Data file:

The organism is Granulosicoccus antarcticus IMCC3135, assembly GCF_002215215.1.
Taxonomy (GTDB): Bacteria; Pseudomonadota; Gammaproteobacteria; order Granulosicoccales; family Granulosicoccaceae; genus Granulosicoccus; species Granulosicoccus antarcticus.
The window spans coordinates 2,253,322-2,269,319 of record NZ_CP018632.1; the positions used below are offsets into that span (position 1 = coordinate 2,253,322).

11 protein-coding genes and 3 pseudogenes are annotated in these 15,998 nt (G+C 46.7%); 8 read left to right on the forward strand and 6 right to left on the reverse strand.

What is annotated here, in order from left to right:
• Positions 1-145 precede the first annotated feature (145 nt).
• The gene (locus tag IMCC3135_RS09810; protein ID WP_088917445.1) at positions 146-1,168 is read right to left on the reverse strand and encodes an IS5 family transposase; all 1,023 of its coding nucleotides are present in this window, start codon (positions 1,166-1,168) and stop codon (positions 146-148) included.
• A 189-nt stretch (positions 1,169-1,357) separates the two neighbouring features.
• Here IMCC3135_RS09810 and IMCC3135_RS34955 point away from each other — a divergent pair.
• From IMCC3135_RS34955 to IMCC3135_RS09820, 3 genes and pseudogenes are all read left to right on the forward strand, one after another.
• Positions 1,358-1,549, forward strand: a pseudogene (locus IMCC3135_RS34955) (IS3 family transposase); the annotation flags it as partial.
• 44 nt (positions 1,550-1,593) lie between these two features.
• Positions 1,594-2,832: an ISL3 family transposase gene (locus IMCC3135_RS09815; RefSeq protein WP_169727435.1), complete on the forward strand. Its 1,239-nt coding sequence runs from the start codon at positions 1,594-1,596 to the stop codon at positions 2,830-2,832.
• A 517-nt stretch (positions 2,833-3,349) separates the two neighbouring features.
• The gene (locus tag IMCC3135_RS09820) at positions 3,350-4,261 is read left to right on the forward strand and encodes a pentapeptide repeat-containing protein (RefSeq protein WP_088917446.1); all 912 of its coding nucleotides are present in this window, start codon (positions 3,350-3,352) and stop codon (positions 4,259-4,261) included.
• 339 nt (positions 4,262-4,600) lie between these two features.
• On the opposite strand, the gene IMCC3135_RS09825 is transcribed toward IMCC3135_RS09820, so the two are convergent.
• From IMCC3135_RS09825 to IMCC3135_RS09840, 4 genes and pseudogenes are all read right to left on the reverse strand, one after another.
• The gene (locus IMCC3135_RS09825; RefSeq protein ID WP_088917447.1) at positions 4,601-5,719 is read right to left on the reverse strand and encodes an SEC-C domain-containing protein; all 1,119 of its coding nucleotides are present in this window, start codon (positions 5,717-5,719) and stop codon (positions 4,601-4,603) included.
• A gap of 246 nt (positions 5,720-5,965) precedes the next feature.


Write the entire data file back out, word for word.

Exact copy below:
The organism is Granulosicoccus antarcticus IMCC3135, assembly GCF_002215215.1.
Taxonomy (GTDB): Bacteria; Pseudomonadota; Gammaproteobacteria; order Granulosicoccales; family Granulosicoccaceae; genus Granulosicoccus; species Granulosicoccus antarcticus.
The window spans coordinates 2,253,322-2,269,319 of record NZ_CP018632.1; the positions used below are offsets into that span (position 1 = coordinate 2,253,322).

11 protein-coding genes and 3 pseudogenes are annotated in these 15,998 nt (G+C 46.7%); 8 read left to right on the forward strand and 6 right to left on the reverse strand.

What is annotated here, in order from left to right:
• Positions 1-145 precede the first annotated feature (145 nt).
• The gene (locus tag IMCC3135_RS09810; protein ID WP_088917445.1) at positions 146-1,168 is read right to left on the reverse strand and encodes an IS5 family transposase; all 1,023 of its coding nucleotides are present in this window, start codon (positions 1,166-1,168) and stop codon (positions 146-148) included.
• A 189-nt stretch (positions 1,169-1,357) separates the two neighbouring features.
• Here IMCC3135_RS09810 and IMCC3135_RS34955 point away from each other — a divergent pair.
• From IMCC3135_RS34955 to IMCC3135_RS09820, 3 genes and pseudogenes are all read left to right on the forward strand, one after another.
• Positions 1,358-1,549, forward strand: a pseudogene (locus IMCC3135_RS34955) (IS3 family transposase); the annotation flags it as partial.
• 44 nt (positions 1,550-1,593) lie between these two features.
• Positions 1,594-2,832: an ISL3 family transposase gene (locus IMCC3135_RS09815; RefSeq protein WP_169727435.1), complete on the forward strand. Its 1,239-nt coding sequence runs from the start codon at positions 1,594-1,596 to the stop codon at positions 2,830-2,832.
• A 517-nt stretch (positions 2,833-3,349) separates the two neighbouring features.
• The gene (locus tag IMCC3135_RS09820) at positions 3,350-4,261 is read left to right on the forward strand and encodes a pentapeptide repeat-containing protein (RefSeq protein WP_088917446.1); all 912 of its coding nucleotides are present in this window, start codon (positions 3,350-3,352) and stop codon (positions 4,259-4,261) included.
• 339 nt (positions 4,262-4,600) lie between these two features.
• On the opposite strand, the gene IMCC3135_RS09825 is transcribed toward IMCC3135_RS09820, so the two are convergent.
• From IMCC3135_RS09825 to IMCC3135_RS09840, 4 genes and pseudogenes are all read right to left on the reverse strand, one after another.
• The gene (locus IMCC3135_RS09825; RefSeq protein ID WP_088917447.1) at positions 4,601-5,719 is read right to left on the reverse strand and encodes an SEC-C domain-containing protein; all 1,119 of its coding nucleotides are present in this window, start codon (positions 5,717-5,719) and stop codon (positions 4,601-4,603) included.
• A gap of 246 nt (positions 5,720-5,965) precedes the next feature.